The dark reactions

The pathway by which, in the stroma of the chloroplast, the NADPH2 and ATP produced in the light reactions are used to convert CO2 to carbohydrate was elucidated largely by the work of Calvin and Benson, and is outlined in Fig. 8.18. The cycle is somewhat involved and needs

Fig. 8.18 The photosynthetic CO2 fixation cycle. P = phosphate group; Pi = inorganic phosphate. The enzymes involved in each step are: (1) Rubisco; (2) 3-phosphoglyceric acid kinase; (3) glyceraldehyde-3-phosphate dehydrogenase; (4) triose phosphate isomerase; (5) fructose-diphosphate aldolase; (6) fructose 1,6 diphosphatase; (7) transketolase; (8) aldolase; (9) sedoheptu-lose 1,7 diphosphatase; (10) transketolase; (11) xylulose-5-phosphate epimerase; (12) ribose-5-phosphate isomerase; (13) ribulose-5-phosphate kinase.

Fig. 8.18 The photosynthetic CO2 fixation cycle. P = phosphate group; Pi = inorganic phosphate. The enzymes involved in each step are: (1) Rubisco; (2) 3-phosphoglyceric acid kinase; (3) glyceraldehyde-3-phosphate dehydrogenase; (4) triose phosphate isomerase; (5) fructose-diphosphate aldolase; (6) fructose 1,6 diphosphatase; (7) transketolase; (8) aldolase; (9) sedoheptu-lose 1,7 diphosphatase; (10) transketolase; (11) xylulose-5-phosphate epimerase; (12) ribose-5-phosphate isomerase; (13) ribulose-5-phosphate kinase.

several turns to produce one molecule of hexose. To understand the overall effect of the dark reactions let us consider the fate of six molecules of CO2. These react with six molecules of ribulose bisphosphate (C5) to give 12 molecules of phosphoglyceric acid (C3). The phosphoglyceric acid is, with the help of ATP and NADPH2, reduced to triose phosphate. For simplicity we can regard these as being converted to six molecules of hexose phosphate (C6)- One of these molecules of hexose can be removed to form starch or other reserve carbohydrate, leaving five hexose phosphate molecules. These are now rearranged to form six pentose phosphate (C5) molecules which are, with the help of ATP converted to six molecules of ribulose bisphosphate. Thus the cycle is completed with six molecules of CO2 being converted to one of hexose. The overall process in terms of carbon atoms may be summarized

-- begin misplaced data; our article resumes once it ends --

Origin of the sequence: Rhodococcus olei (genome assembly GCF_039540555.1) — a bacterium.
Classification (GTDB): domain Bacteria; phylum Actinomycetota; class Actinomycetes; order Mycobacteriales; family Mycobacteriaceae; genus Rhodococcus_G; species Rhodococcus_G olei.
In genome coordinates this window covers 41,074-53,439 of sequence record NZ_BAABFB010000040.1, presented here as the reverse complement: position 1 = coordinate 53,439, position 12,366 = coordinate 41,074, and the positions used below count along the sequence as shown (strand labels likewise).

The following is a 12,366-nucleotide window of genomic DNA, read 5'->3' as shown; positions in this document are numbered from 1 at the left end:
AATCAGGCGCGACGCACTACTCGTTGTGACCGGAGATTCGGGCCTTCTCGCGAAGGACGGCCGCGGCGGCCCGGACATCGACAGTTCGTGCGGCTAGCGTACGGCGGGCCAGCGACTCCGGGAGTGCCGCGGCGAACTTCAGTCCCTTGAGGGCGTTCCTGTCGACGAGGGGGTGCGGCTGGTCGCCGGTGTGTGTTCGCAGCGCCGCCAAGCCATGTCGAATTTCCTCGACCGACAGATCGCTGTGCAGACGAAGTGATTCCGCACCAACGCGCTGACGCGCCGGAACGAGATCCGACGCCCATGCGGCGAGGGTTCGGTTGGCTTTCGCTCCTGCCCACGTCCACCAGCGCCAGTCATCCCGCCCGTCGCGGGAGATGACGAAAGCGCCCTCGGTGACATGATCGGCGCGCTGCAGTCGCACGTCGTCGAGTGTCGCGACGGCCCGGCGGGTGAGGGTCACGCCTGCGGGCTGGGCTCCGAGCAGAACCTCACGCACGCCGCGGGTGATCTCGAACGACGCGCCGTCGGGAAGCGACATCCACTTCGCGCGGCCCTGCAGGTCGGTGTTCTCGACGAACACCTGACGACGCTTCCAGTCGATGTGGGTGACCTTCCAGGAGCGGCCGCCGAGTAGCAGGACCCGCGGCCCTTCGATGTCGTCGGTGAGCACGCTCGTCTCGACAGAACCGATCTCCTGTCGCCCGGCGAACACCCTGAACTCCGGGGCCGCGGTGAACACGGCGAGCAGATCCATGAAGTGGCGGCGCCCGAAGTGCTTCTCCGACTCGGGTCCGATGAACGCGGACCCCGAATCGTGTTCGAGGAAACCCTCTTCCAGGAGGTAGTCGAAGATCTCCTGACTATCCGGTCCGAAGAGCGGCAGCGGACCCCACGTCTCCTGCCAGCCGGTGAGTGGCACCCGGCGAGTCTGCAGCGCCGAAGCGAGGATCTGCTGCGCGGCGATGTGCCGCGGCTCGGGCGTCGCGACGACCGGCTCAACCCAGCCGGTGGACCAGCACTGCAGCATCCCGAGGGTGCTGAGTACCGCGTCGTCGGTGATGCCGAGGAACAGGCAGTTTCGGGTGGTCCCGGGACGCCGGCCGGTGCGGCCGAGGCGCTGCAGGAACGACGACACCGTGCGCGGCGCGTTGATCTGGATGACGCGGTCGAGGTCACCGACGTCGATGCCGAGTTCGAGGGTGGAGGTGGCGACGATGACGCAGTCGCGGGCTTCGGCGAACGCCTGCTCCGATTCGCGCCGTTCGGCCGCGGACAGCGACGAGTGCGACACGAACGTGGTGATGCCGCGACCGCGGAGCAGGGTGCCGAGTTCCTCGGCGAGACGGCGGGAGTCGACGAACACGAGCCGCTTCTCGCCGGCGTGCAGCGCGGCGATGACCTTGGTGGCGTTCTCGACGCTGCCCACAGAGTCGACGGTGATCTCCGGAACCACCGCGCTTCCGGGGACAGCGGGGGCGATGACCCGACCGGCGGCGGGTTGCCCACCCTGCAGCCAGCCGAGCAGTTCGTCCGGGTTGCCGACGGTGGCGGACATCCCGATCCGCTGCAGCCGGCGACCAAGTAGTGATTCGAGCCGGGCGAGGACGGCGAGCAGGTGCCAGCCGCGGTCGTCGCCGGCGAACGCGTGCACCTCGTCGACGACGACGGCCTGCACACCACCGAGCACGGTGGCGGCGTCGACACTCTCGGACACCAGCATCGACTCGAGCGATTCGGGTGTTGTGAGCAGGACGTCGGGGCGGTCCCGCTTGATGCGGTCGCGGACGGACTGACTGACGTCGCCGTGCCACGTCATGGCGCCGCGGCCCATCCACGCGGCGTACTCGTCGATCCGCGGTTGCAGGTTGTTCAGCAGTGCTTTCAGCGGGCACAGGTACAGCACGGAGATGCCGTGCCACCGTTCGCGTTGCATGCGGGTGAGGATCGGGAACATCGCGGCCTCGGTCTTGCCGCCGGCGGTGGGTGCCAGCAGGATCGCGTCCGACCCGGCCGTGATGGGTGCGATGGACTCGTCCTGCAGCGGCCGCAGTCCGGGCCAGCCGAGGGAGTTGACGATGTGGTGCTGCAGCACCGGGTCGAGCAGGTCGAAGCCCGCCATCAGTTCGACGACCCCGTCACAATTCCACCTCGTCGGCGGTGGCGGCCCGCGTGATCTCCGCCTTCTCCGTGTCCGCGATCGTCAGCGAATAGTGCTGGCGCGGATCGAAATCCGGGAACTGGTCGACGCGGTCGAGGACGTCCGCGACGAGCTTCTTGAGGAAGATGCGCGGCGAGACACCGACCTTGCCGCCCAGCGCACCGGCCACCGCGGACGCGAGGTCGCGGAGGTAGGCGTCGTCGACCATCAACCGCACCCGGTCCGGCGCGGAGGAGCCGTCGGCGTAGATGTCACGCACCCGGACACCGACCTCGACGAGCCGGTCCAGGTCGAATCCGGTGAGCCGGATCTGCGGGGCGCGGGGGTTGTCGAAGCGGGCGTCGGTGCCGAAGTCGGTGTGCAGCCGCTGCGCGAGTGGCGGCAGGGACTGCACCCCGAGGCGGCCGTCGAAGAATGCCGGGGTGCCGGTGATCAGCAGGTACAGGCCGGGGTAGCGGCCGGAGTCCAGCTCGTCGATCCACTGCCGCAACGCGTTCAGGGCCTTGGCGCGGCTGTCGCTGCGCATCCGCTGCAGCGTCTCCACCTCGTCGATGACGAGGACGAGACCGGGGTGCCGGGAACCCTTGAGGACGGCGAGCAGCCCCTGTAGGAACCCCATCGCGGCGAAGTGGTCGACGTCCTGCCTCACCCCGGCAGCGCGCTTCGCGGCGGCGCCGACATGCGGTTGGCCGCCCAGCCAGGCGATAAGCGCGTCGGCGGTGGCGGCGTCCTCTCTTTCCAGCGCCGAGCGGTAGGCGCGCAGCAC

6CO2

5C6^

Reserve Carbohydrate

Some higher plants, known as C4 plants, possess a variant of this cycle in which CO2 is first fixed in the form of a C4 acid, such as malic acid. The C4 acid is then translocated to another tissue where CO2 is liberated from it again and converted to carbohydrate by the normal cycle. It seems very unlikely that this C4 pathway occurs in any alga, and it does not appear to exist in submerged aquatic higher plants, so we may disregard it as a contributor to aquatic photosynthesis within the water column. Some aquatic higher plants do, however, have a simplified form of C4 pathway in which a substantial proportion of the CO2 fixation is indeed initially into C4 acids, from which the CO2 is subsequently liberated and used for photosynthesis, but within the same cel1.149,681,1111 The effect of this is to increase the CO2 supply to the CO2-fixing enzyme, ribulose bisphosphate carboxylase (commonly referred to as Rubisco), this being a significant limiting factor in aquatic photosynthesis, as we shall discuss in more detail in a later chapter (see ยง11.3). In cyanobacteria, Rubisco occurs together with carbonic anhydrase in icosahedral crystalline bodies, ~0.1 mm in diameter, referred to as carboxysomes, and it seems likely that this is where CO2 fixation occurs. In eukaryotic algae most of the Rubisco is localized in the pyrenoid.958,384

In bright sunlight, photosynthesis produces carbohydrates faster than they can be used in respiration or growth. Accordingly the plant must store the fixed carbon in some form that it can utilize later, most commonly as grains of polysaccharide. The chemistry of algal storage products was reviewed by Craigie (1974). In higher plants and green algae, fixed carbon is accumulated inside the chloroplast as starch grains in the stroma, or forming a shell around the pyrenoid in those algae that have them. In algal phyla other than the Chlorophyta, the photosynthetic end products accumulate outside the chloroplast. Where a pyrenoid is present the polysaccharide grains are usually found in the cytoplasm but in close contact with the pyrenoid region of the chloroplast.

The Floridean starch of the Rhodophyta is an a-D-(1^4)-linked glu-can with a-D-(1^6)-branch points, and can thus be regarded as an amylopectin, like the major component of higher plant starch. Crypto-phytes accumulate a starch of the higher plant type, containing both amylose and amylopectin. Members of the Pyrrophyta accumulate grains of a storage polysaccharide with staining properties similar to starch. Brown algae (Phaeophyta) accumulate the polysaccharide laminaran, a b-D-(1!3)-linked glucan with 16 to 31 residues per molecule and a mannitol residue at the reducing end of each chain: some of the laminaran molecules are unbranched, some have two to three b-D-(l^6) branch points per molecule. In addition, these algae accumulate large amounts of free mannitol. In the Euglenophyta, the photosynthetic storage product accumulates as granules of paramylon, a b-D-(1^3) glucan, with 50 to 150 residues per molecule. The photosynthetic storage product of the Heterokontophyta and Haptophyta is chrysolaminaran (also known as leucosin), a b-D-(l^3)-linked glucan with possibly two 1^6 branch points per 34-residue molecule. Diatoms also contain polysaccharides of the chrysolaminaran type. The storage carbohydrate of the cyanophytes and prochlorophytes is an a-1,4-glucan, similar to starch.

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